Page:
Up in Maricopa County last week, voters enthusiastically decided they’re willing to pay more for their public schools.

They considered 27 ballot issues from school districts wanting budget overrides or to sell bonds, and they said yes to all. The average margin of victory was about 24 percentage points.

In Tucson, we narrowly recognized the need to watch hippos swimming gracefully under water in a possible new display, approving a tiny sales-tax increase for the Reid Park Zoo. But we said a loud “No” to most of our schools.

The average margin of defeat for three override or bond-issue questions put up by local districts was 21 percentage points. Only Flowing Wells district voters broke the pattern in the Tucson area, passing a bond issue by 24 percentage points.

It was a reversal of the traditional perception of how school funding elections go. Stereotypically, the more liberal Pima County voters tend to be more free spending with their districts, even if it means paying a little extra property tax. The more conservative Phoenix-area voters tend to be stingier.

Why the change? Paul Ulan, a Phoenix campaign consultant who worked on 17 of the school campaigns in Arizona, chalked up the districts’ greater success in Maricopa County to growing awareness of the need there.

“I think there’s the realization that the Legislature is not funding schools, and this is the only option available,” Ulan said.

Some of the credit belongs to pro-public-school activists, said Chris Herstam, a former legislator and chief of staff to former Gov. Fife Symington.

“The Save Our Schools group has done a masterful job of developing sympathy for public education in Maricopa County,” said Herstam, who converted from Republican to Democrat in 2015.

Maybe that campaign hasn’t hit Southern Arizona yet. Or more likely, we have local issues that undermined the school districts last week.

Like trust. The Tucson and Sunnyside unified school districts, especially, have trust issues. The constant controversies of TUSD and the scandal-plagued reign of former-Sunnyside superintendent Manuel Isquierdo may mean some people still don’t trust the districts enough to hand them more of our money on their word. Flowing Wells, on the other hand, has long sustained its strong relationship with its small community.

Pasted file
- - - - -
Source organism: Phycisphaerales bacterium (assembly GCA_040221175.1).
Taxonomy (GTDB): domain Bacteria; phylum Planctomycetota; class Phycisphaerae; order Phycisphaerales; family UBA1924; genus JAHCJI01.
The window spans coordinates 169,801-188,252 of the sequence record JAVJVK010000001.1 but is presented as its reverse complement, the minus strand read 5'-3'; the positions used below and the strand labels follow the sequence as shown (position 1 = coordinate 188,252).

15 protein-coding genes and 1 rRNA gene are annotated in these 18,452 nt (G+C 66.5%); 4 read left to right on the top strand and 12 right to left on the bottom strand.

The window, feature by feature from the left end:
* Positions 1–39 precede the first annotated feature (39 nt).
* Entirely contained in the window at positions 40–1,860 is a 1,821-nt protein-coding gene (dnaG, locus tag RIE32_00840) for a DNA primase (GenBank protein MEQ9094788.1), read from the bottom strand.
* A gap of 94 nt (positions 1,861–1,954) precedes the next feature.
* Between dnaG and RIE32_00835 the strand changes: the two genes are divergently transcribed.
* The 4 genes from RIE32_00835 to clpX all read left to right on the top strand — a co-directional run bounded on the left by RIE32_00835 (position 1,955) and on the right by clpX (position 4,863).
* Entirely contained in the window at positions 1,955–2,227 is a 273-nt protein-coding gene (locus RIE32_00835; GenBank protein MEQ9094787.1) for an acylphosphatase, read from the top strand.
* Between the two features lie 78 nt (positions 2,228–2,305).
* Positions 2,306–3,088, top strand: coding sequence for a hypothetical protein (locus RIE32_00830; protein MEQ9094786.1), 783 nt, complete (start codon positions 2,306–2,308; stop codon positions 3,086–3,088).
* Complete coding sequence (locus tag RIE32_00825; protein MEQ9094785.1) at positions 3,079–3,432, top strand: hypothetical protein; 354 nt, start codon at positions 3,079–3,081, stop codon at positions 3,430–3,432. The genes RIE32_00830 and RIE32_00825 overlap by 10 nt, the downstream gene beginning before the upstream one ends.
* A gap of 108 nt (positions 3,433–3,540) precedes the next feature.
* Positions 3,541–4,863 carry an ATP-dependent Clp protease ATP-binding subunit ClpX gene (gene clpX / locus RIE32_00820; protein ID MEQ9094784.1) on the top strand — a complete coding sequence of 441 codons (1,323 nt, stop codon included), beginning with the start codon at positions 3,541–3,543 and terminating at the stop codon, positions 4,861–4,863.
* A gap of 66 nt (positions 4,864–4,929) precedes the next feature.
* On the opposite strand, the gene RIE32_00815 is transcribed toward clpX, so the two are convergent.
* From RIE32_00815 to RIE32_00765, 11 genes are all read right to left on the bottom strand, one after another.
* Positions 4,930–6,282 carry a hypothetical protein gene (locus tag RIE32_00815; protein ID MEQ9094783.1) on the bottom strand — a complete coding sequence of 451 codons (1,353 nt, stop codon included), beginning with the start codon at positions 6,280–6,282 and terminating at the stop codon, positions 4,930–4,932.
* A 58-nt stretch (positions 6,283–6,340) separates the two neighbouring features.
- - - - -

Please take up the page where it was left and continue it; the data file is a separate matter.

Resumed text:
“We’re going to have to build our trust back up to the citizens before they’re going to look at helping us,” TUSD board chair Michael Hicks told me.

That’s too bad, because anyone familiar with the condition of many TUSD schools knows they desperately need more money to repair and upgrade buildings. And it’s not really their fault: The state has been so bad about funding the districts’ capital needs — buildings and the like — that it is facing a lawsuit it will likely lose over the underfunding.

Voters may not know that, though. Sunnyside Superintendent Steve Holmes acknowledged his district may have lingering trust issues from the Isquierdo days, a remnant that does not recognize the tough position the state has put school districts in.

He also said voter turnout in Sunnyside, which was well under 20 percent, hurt. Ulan, the campaign consultant, said these off-year elections are often harder than higher-turnout years.

Plus, in Tucson, there was the overhang of multiple tax requests of the same voters. TUSD, Sunnyside and Flowing Wells all have districts that significantly overlap the city of Tucson’s borders. In Tucson, we just raised the sales tax by a half of one cent in May.

Then there were more, simultaneous sales-tax requests in this election: Another half-cent increase for Strong Start Tucson, the one-tenth of one cent zoo request, and also a request to raise the mayor and council’s salaries. It was easy for the smaller group of voters in an off-year election to start filling in the “No” bubble and just keep saying no.

Of course, those Tucson tax factors didn’t have an effect in Marana, where voters have traditionally voted in favor of school bond issues and budget overrides. This year, they voted 61-39 percent against.

Superintendent Doug Wilson attributed the loss in part to the off-year nature of the election. Early analysis showed that 88 percent of the people who voted in the election were over age 50, he said.

Finally, of course, there’s the economy. Employment and wages continue to lag well behind Phoenix in the Tucson area. Job growth has been nonexistent here while it’s been strong in Phoenix. The latest figures from the UA Eller School show that the Phoenix area’s average hourly private-sector wages are 20.5 percent higher than Tucson’s — $22.36 in Tucson to $26.96 in Phoenix.

Still, several people I spoke with drew hope from the Phoenix results for the future of Tucson’s schools.

“As Maricopa goes, so goes the state,” Wilson, the Marana superintendent, said. “If there’s a shift now to support public education, maybe that will help us. Then it doesn’t become a local issue, it becomes a state issue.”

That is, after all, the best way to deal with this school-funding issue: Raising the base funding at the state level, rather than repeatedly asking local voters for a little more.

Going into an election year, it would be fantastic if Gov. Doug Ducey and the Legislature feel the full weight of Maricopa County’s renewed enthusiasm for funding schools. If they do, it won’t matter that Tucson-area voters had issues with their districts this year — but still wanted to see hippos swim.

Contact: tsteller@tucson.com or 807-7789.